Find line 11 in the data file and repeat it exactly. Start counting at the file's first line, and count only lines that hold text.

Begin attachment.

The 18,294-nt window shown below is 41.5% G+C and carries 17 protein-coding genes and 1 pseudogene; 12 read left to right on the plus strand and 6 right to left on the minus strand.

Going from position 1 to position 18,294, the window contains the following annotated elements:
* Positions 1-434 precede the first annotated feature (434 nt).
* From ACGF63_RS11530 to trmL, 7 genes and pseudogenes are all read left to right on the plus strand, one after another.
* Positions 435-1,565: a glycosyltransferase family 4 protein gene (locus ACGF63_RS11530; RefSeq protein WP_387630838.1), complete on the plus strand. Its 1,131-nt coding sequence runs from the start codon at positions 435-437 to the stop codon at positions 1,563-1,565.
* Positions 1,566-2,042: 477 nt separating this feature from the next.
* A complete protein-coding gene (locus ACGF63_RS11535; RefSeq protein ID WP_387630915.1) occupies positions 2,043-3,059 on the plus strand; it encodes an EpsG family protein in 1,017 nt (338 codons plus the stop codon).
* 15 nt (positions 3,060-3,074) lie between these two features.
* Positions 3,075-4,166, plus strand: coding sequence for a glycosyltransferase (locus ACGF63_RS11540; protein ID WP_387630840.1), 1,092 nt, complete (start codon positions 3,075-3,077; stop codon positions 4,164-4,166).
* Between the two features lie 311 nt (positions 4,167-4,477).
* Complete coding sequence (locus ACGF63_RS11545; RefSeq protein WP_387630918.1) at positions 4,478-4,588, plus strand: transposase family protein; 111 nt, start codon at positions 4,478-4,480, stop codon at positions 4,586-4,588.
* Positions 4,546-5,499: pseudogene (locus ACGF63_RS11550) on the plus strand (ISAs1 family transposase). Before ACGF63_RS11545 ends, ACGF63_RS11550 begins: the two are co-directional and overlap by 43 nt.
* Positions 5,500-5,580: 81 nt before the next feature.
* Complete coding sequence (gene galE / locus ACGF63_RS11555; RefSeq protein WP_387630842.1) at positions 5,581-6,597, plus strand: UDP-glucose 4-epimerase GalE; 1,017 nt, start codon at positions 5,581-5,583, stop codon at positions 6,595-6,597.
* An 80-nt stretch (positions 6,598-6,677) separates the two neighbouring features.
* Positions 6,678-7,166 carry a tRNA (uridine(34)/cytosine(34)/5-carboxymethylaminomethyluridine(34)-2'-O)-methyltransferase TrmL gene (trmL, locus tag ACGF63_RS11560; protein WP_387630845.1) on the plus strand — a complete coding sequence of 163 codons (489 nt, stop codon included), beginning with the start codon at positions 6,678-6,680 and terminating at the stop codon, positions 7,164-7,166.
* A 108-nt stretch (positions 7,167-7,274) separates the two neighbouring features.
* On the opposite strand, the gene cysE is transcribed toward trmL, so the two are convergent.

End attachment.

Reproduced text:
* Complete coding sequence (locus ACGF63_RS11545; RefSeq protein WP_387630918.1) at positions 4,478-4,588, plus strand: transposase family protein; 111 nt, start codon at positions 4,478-4,480, stop codon at positions 4,586-4,588.